Table of content
2 SEARCHING FOR A DEFINITION OF IMPROVISATION
3 DEFINITION IN DICTIONARIES
3.1 Groves Dictionary of Music and Musicians
3.2 Grove Dictionary of Jazz
3.3 Oxford Dictionary of Musical Terms
4 MUSIC LITERATURE
4.1 Derek Bailey: Improvisation – Its Nature and Practice in Music
4.2 Paul Berliner: Thinking in Jazz – The Infinite Art of Improvisation
5 DEFINING ELEMENTS OF JAZZ IMPROVISATION
5.1 Spontaneity and taking chances
5.2 Ensemble and communication
5.3 Rehearsal or no rehearsal:
5.4 Identity and personality
6 PLAY AND FREEDOM
7 COMPOSITION, INTERPRETATION AND IMPROVISATION
This paper serves as my reflection over the 4 semesters where I attended the seminar “Improvisation Jazz” at University Witten/Herdecke, which was offered with the intention to allow students to collect practical experience in improvisation through a combination of private lessons and ensemble work. Fascinated by the experience of my rather primitive attempts to improvise with the trumpet in the seminar jazz ensemble, I felt the urge to reflect on a theoretical level what exactly makes a good improvisation and how to gain the skills that are necessary for it. From its general connotation, the word improvisation conveys the implication that it is something without preparation and without consideration, a completely ad hoc activity, frivolous and inconsequential, lacking in design and method. But from my own experience I know that this is not the truth. Behind the act of improvisation lies depth and complexity that requires great skill and devotion, preparation, training, commitment, and personality. Because of its depth and complexity, the question arises if improvisation is something that can be learned, or if it requires simply a specific talent or attitude.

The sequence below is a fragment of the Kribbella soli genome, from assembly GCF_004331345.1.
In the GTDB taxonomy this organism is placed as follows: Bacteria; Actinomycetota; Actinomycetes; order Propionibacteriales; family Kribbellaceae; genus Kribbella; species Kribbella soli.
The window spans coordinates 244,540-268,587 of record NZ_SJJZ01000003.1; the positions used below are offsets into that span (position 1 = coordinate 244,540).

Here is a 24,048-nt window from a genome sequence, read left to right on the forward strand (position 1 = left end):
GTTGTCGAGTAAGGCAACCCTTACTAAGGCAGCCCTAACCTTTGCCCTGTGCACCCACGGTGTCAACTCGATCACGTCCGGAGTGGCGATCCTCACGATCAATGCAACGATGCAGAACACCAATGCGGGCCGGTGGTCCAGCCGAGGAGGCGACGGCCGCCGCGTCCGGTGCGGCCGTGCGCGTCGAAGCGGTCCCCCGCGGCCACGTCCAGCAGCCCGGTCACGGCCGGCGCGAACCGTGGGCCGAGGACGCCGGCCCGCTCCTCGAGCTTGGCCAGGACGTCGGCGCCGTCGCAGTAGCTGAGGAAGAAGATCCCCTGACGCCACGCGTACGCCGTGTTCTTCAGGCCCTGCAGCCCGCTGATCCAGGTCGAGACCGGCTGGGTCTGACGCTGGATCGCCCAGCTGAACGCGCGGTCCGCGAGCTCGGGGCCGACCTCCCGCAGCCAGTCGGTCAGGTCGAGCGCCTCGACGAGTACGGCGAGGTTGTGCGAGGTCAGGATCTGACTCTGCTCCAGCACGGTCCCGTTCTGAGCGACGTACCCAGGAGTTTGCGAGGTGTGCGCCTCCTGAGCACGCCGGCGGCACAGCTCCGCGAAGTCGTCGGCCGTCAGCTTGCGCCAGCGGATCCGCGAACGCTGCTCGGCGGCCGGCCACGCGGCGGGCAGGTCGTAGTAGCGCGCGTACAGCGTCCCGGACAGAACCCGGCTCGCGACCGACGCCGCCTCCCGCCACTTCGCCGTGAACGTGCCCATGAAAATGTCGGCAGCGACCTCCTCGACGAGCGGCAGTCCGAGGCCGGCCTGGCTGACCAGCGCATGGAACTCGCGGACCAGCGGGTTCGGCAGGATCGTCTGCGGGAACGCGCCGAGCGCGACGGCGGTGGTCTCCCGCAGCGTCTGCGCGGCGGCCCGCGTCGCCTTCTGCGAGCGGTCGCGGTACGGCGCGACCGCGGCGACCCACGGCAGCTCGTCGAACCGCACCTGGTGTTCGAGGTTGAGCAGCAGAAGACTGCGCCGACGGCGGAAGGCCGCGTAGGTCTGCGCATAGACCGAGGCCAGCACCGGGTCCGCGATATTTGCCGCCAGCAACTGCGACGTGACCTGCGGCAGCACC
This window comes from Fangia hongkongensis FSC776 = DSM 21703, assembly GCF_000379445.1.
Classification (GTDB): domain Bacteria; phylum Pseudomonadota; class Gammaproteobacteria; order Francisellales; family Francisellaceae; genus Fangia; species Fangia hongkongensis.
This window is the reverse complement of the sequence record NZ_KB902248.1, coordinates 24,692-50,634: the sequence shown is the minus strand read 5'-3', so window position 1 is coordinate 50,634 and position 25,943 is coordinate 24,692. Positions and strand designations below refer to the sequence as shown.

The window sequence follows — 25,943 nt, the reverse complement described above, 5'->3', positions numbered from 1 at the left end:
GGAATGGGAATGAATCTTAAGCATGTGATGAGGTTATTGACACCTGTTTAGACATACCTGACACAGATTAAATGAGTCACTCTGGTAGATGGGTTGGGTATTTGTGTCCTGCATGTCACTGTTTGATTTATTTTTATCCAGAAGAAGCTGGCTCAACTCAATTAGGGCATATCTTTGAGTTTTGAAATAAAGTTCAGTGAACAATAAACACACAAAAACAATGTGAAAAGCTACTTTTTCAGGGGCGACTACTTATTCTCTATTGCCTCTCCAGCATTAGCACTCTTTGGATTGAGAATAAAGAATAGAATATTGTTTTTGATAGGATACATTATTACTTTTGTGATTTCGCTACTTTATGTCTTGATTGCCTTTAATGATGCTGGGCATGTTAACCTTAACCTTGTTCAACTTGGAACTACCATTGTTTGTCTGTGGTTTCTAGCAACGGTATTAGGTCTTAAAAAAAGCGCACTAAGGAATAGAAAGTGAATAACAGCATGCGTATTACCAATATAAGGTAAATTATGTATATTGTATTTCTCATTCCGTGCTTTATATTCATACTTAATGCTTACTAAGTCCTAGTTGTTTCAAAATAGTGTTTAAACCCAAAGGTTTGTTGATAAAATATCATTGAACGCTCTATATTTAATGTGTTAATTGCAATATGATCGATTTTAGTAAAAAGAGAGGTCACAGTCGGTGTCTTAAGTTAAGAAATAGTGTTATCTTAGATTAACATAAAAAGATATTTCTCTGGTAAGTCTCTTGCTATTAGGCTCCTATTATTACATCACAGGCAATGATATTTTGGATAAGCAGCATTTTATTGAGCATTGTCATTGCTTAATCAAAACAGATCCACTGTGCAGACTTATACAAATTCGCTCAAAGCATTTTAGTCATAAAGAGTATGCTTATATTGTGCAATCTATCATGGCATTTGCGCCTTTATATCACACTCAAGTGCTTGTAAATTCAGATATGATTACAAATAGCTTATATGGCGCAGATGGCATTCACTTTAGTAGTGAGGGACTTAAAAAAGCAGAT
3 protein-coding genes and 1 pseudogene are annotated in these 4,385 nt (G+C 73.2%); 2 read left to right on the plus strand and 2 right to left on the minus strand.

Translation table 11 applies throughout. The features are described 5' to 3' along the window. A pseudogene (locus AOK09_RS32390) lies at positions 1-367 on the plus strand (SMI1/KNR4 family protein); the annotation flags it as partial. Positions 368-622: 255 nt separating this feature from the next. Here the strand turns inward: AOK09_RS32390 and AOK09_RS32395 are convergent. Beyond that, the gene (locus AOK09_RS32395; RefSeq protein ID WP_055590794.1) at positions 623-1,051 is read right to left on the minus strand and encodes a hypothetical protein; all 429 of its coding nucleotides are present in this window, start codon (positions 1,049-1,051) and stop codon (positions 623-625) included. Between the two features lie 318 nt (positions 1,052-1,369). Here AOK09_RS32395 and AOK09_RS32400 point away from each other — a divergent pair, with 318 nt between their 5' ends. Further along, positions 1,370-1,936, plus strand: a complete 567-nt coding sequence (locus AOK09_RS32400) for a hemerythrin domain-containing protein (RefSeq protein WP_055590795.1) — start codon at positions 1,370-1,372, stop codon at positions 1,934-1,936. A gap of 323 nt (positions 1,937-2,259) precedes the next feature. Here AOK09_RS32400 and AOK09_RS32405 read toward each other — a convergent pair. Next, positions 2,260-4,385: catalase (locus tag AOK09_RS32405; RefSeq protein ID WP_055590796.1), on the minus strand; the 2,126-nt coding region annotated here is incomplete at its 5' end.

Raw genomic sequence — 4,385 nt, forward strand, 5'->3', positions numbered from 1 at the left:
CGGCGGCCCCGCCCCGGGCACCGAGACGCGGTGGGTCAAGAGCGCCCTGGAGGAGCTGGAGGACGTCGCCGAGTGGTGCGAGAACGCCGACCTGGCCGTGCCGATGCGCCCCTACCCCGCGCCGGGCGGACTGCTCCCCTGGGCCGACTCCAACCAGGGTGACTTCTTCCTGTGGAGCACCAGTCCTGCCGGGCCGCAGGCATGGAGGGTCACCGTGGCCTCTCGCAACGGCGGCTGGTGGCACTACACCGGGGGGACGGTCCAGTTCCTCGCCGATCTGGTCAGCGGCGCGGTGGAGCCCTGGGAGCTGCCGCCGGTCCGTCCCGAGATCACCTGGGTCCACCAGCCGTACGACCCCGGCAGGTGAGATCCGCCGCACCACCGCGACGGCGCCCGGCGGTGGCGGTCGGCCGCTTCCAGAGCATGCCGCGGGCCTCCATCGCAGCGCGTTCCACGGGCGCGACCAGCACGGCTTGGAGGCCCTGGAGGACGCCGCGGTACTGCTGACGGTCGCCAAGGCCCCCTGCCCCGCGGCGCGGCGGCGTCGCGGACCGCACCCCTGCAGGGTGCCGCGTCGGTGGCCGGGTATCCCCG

Soon, I realized that this was not an easy question to answer, simply because I realized that I missed a satisfying description of the process of improvisation to start with. My initial question was then quickly put aside while I became busy finding a description of what improvisation is. But the more I researched the more confused I became. Finally after a review of various sources, I had to accept that I could not find a satisfying answer. I was confronted with many incomplete or circular definitions. Academic literature appears in monstrous documentary format, and the choice of ethnological or music theory driven definitions require very complex understandings. Musicians themselves give a rather fragmented, sometimes contradictory, description of the phenomenon. Jazz critics often present their analyses or opinions of an improviser’s solo in a mystifying or sometimes esoteric way. None of these sources satisfied my interest, as I was looking for a simple definition or concept of the process that happens during a musical improvisation– ideally in a form that allows anybody without a deep academic musical background to understand what is behind it.